<i>Popular Delusions & the Madness of Cows</i> by Ramsay Midwood was released by Farmwire Records in 2006.
If you brew it, they will come. So it seems at Indie Coffee, 1225 Regent Street, which has attracted a string of national acts since its opening in 2004.
"They call us," says J.J. Kilmer, owner and manager. "We haven't had to seek anybody out."
Kilmer, who owns the shop with her husband, has had an impressive list of, appropriately enough, indie bands come through. The most recent was Austin, Texas singer/songwriter Ramsay Midwood who performed his laid-back brand of rambling back-porch blues for an attentive and appreciative crowd on Tuesday night.
Drawing from his 2002 Vanguard release Shootout at the OK Chinese Restaurant and from last year's Popular Delusions & the Madness of Cows, Midwood plucked away at a classic 1958 Silvertone guitar while spinning tales of Jesus, dropping pants, and the ladies who got away. Or maybe he was the one who got away; it's hard to tell.
He did it all with a rough-around-the-edges charm and, usually, with his eyes closed.
Perhaps the most compelling idea of the night was the fact that Midwood was even in town at all. He's not currently on tour. As it turns out, he simply accepted the invitation to play a gig in LaSalle, Ill. and then travel up to Madison to play a little golf and sing a few songs.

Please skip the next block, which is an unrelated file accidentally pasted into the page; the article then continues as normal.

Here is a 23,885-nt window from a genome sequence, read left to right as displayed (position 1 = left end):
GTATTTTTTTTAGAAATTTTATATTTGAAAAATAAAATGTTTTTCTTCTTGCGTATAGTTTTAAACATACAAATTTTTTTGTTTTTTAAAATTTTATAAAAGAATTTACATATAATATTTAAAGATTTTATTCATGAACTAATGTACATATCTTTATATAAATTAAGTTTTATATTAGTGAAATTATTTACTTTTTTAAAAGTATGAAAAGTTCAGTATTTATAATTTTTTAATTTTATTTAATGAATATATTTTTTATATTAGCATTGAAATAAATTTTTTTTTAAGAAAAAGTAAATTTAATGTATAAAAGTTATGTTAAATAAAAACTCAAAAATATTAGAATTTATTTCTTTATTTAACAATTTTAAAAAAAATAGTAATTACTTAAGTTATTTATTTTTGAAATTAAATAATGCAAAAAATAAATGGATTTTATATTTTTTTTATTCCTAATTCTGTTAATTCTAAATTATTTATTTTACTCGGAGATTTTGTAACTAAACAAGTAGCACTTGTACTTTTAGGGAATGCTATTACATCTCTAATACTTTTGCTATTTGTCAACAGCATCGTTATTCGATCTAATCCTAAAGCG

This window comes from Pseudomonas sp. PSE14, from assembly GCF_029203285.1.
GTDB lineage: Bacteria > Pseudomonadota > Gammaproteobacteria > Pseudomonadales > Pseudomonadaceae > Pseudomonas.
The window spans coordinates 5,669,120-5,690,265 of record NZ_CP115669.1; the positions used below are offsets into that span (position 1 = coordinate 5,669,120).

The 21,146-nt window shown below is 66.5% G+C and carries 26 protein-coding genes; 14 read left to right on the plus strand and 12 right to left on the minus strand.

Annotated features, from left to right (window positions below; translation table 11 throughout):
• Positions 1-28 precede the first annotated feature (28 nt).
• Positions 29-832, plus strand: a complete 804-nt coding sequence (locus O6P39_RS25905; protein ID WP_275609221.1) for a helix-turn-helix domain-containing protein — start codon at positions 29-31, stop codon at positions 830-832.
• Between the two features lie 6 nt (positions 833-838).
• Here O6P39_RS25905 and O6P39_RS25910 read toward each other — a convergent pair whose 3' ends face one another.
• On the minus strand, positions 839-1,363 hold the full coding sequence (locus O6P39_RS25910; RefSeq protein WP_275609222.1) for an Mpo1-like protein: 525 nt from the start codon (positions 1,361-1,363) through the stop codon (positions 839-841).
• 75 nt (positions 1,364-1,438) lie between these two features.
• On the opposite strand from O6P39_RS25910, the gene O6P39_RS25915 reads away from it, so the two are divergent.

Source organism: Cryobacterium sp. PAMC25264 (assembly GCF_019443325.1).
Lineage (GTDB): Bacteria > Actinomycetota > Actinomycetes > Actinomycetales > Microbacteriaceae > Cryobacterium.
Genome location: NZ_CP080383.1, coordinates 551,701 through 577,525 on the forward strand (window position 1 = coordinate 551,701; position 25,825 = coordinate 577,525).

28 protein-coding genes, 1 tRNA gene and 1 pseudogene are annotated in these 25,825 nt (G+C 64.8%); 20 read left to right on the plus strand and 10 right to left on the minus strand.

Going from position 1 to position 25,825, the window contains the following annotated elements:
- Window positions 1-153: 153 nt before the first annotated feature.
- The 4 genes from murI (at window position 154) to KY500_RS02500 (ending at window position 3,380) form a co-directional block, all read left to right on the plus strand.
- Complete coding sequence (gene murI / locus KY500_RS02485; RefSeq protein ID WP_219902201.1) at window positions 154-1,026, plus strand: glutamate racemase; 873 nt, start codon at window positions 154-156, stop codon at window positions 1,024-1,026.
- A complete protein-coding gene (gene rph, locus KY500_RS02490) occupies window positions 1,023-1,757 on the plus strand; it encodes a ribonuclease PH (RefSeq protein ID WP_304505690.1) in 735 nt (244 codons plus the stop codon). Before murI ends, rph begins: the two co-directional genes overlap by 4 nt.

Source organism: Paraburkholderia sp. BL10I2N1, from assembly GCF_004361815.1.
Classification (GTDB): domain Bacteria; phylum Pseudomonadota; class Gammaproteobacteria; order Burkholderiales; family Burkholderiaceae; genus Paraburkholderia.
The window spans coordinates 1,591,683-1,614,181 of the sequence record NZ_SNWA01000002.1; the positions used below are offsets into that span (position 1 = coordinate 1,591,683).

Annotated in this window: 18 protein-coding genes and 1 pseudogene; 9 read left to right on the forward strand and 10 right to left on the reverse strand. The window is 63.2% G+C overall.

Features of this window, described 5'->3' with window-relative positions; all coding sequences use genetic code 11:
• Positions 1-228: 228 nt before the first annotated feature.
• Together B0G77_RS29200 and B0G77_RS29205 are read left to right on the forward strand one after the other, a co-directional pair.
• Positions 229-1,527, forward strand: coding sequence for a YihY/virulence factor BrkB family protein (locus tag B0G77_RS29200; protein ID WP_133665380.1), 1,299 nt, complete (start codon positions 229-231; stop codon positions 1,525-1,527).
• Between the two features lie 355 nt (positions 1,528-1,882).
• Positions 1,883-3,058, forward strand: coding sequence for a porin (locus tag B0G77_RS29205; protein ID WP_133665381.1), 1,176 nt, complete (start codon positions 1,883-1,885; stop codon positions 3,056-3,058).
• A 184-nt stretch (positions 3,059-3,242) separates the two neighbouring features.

Before and after the show Midwood talked about his previous Madison experiences, in the late '90s. These included characters called Trucker Tim and Sparrow, a guy named Al with translucent skin, Dollar Bill & The Bucks at Ken's Bar, Wild Hog In The Woods, and John Fabke's Pasture's of Plenty show on WORT.
As with most Indie Coffee events, there was no contract, no agents and no marketing scheme. It was just friends of friends spreading the word, arranging the show, and making it happen.
"Word gets around among touring bands as they talk to each other on the road," explains Kilmer. "Musicians tell us that we have a real nice vibe here."
The café serves sandwiches and has a full liquor license. By the end of a performance, a fishbowl of tip money floats over to the artists.
In the past few years Indie Coffee has also hosted numerous film events. Black Box Cinema, which shows student films, and a series called Gwen and Michelle's Garage Door Theatre, where 16mm silent films are shown to modern music, creating a spontaneous soundtrack, are semi-regular happenings. Gwen and Michelle are also the women responsible for bringing Midwood to town.
"We're real straightforward here," says Kilmer about her approach to booking events. "There are no agents, no representation. We're real indie, about as indie as you can get."